Today we begin a trip west. Coffee at ‘Deli Delicious Deli’, Toowoomba. Excellent coffee, food and service, and we get free bread for spending over $50 (on supplies). Next stop, Chinchilla, where we have lunch beside the council chambers. Get to Roma at 4 p.m. and walk the Bungil Creek track, before dinner at Commonwealth Hotel. Barmaid hails from Estonia, and when I ask for a glass of Rose’ she says she has not heard or Rose’! Another barmaid is from Liverpool and supports Everton. She calls Widnesians, ‘wooly backs’. (Widnes, another city on the Mersey, is a rugby league stronghold). I think Wooly backs refers to the Welsh. A third barmaid is from Canada and prefers union to league. She doesn’t like league’s ‘re-sets’. I chat to a local bloke who knew Arthur Beetson’s mum. Arthur Beetson, the first indigenous man to captain Australian in rugby league (and any sport for that matter), grew up at Roma. In 1982 I travelled to Roma to cover the Toowoomba and South West match against Redcliffe, at Bassett Park, in the Winfield State League. Artie was coach of Redcliffe, but, at the last minute, cancelled his trip west for personal reasons. I can’t recall the reason. A death in the family, I think. Redcliffe won easily in a dour game.
SATURDAY, JUNE 11
Two sausage sizzles on the go in Roma’s main business area. People friendly. There is a ‘Parade of Heroes’, an avenue of bottle trees planted to remember the war dead. One poor bloke was killed six days before the end of World War I. Head north on the Carnarvon Highway, past Bassett Park. Stop the other side of Injune for lunch, and then book into our lovely cabin at Takarakka Resort near Carnarvon Gorge National Park. Walk to nearby creek, where we see kangaroos, cockatoos, heron and an echidna, but no platypus. Then to a nearby lookout, where the vista reminds me of parts of southern France. At Happy Hour, we are served by two young overseas back packers, one male the other female. Coopers stubbies only $4! How is it the Noosa Surf Club charge $9 a schooner? We chat to couples from Newcastle and Ashmore (Gold Coast). The Novocastrians had traveled to Carnarvon, via Uluru. The bloke from Ashmore is ex-Army (Malaysia and Borneo) who played league at Chester Hill in Sydney, and coached future Wallaby, Matt Giteau, whose dad, Ron, played first grade league for Wests, Easts and Canberra. The 5 p.m. lecture by resort staff member is informative and entertaining.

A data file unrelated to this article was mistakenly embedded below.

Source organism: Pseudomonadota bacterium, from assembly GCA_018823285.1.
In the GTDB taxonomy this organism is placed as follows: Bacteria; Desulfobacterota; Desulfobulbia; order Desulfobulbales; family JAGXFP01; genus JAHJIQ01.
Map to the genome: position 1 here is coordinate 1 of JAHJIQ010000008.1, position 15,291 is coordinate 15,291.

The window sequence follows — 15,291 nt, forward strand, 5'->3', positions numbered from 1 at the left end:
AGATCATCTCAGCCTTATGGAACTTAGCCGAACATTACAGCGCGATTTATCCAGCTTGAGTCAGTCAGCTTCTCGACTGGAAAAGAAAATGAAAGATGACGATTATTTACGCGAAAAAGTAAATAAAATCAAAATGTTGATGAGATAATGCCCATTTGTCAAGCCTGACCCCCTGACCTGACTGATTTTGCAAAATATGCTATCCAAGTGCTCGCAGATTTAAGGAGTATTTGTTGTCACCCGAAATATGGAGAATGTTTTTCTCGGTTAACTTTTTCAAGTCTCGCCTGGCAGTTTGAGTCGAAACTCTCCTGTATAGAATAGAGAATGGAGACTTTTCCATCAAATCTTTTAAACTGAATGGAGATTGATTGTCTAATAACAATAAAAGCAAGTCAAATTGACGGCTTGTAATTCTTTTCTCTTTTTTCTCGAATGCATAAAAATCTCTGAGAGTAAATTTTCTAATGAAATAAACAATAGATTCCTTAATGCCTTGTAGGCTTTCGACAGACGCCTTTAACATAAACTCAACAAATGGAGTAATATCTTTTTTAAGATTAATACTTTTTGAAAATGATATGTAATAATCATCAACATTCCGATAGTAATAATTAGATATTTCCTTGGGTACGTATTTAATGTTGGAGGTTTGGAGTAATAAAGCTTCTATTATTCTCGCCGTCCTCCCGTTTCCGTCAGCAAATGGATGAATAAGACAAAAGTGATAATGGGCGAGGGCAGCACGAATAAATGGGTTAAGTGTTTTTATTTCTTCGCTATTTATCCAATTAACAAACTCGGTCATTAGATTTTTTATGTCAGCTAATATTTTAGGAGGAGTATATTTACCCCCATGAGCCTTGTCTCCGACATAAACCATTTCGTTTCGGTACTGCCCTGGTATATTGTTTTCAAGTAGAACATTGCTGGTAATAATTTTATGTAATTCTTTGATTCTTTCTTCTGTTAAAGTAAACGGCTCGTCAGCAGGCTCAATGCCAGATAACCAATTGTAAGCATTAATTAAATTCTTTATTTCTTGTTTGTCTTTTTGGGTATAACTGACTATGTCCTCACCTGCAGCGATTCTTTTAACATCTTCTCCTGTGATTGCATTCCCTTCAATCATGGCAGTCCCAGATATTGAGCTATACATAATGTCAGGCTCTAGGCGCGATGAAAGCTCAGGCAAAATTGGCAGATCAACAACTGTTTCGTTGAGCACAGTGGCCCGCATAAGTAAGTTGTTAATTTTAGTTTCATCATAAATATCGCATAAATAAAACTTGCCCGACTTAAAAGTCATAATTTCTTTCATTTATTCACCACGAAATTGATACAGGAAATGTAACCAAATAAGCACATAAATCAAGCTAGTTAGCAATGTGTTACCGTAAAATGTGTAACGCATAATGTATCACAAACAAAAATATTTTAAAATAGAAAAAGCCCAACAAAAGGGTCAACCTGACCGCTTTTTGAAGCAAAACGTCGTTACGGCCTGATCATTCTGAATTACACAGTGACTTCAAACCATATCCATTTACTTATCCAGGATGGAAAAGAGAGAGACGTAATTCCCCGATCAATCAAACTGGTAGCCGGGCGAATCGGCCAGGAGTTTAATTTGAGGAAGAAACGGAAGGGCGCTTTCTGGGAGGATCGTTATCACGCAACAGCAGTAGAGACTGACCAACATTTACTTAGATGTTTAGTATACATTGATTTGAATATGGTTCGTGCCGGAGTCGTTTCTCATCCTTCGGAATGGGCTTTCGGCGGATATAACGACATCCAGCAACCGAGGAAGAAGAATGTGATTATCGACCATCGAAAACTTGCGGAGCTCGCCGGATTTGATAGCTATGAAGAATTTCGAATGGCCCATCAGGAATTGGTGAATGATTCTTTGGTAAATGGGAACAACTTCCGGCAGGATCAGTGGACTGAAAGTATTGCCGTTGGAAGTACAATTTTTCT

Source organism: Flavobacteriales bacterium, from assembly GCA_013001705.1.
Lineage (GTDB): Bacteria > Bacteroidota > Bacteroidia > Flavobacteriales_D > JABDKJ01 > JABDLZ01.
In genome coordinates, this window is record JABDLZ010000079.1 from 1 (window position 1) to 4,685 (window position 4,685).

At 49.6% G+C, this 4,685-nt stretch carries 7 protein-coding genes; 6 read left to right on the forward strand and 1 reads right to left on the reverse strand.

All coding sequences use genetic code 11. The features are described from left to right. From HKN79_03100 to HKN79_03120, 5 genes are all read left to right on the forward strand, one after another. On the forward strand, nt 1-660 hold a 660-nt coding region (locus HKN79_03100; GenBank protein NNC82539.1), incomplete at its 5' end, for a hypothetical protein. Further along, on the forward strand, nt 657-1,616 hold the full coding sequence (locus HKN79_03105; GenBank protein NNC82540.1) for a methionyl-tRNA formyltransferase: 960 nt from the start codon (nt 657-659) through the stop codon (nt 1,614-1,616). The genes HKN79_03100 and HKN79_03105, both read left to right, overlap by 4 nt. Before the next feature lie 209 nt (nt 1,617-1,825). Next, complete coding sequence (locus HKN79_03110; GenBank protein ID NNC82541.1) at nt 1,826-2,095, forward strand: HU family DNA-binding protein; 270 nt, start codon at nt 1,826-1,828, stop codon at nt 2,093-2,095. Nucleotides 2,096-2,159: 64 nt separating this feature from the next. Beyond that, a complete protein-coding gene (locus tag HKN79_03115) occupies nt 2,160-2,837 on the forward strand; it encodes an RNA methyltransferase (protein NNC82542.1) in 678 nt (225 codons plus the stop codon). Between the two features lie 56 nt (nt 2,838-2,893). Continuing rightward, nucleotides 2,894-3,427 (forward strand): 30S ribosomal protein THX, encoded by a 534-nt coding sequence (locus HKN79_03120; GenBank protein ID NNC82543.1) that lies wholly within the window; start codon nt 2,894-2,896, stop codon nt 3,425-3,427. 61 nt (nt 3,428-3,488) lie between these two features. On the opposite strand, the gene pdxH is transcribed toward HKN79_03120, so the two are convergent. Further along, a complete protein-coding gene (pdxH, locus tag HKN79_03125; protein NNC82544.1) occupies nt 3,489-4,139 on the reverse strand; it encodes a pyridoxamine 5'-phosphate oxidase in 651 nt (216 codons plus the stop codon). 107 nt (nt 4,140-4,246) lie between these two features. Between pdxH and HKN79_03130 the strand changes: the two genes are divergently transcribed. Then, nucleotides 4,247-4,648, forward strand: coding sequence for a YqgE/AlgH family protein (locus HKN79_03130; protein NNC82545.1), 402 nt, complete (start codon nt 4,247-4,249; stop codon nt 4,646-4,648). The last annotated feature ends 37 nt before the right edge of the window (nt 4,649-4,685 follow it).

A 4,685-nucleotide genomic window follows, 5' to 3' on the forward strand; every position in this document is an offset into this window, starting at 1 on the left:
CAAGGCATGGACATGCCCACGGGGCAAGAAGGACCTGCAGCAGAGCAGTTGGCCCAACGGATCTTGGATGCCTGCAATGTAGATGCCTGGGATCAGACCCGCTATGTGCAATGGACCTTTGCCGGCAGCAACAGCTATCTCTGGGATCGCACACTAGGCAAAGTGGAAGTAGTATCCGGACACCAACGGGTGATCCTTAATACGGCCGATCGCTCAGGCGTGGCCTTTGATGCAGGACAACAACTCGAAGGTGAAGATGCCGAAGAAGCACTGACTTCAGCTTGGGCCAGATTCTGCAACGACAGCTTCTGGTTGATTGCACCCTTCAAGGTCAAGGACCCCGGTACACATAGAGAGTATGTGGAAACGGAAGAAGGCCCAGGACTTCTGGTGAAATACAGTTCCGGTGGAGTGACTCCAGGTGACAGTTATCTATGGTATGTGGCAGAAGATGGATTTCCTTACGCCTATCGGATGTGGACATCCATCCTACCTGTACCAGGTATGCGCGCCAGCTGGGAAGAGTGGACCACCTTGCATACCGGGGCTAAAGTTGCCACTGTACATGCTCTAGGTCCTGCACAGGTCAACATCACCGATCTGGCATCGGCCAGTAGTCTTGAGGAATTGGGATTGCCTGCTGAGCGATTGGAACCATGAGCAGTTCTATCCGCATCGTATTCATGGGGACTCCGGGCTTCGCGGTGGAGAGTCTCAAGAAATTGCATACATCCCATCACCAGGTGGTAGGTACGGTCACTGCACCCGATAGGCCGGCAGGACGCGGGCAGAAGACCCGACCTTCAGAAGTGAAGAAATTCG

SUNDAY, JUNE 12
Drive to National Park entrance. Wollongong ladies in Byron Bay campervan beside us, as we pull up. Walk main track past beautiful Ward’s Canyon. Lots of evidence of feral pigs, then back to the Canyon, which is named after possum hunters. Picnic lunch with two couples from Bellingen (ex Eastwood and Parramatta in Sydney). Next stop, The Amphitheatre, followed by the peaceful Moss Gardens. Red haired lass says she prefers King’s Canyon and parts of the Kimberleys.
At ‘Happy Hour’, we sit with a couple from Lakes Entrance in Victoria. She is aggressive in her support of Australian rules, and gets very uptight when I call it cross country netball. She cant’ understand why anybody would not love the game. It’s Australian, so you most love it. Death adders are Australian, but I don’t like them.
Picture: Arthur Beetson (centre) with Queensland State of Origin managers, Dick ‘Tosser’ Turner (left) and Keith Welsh.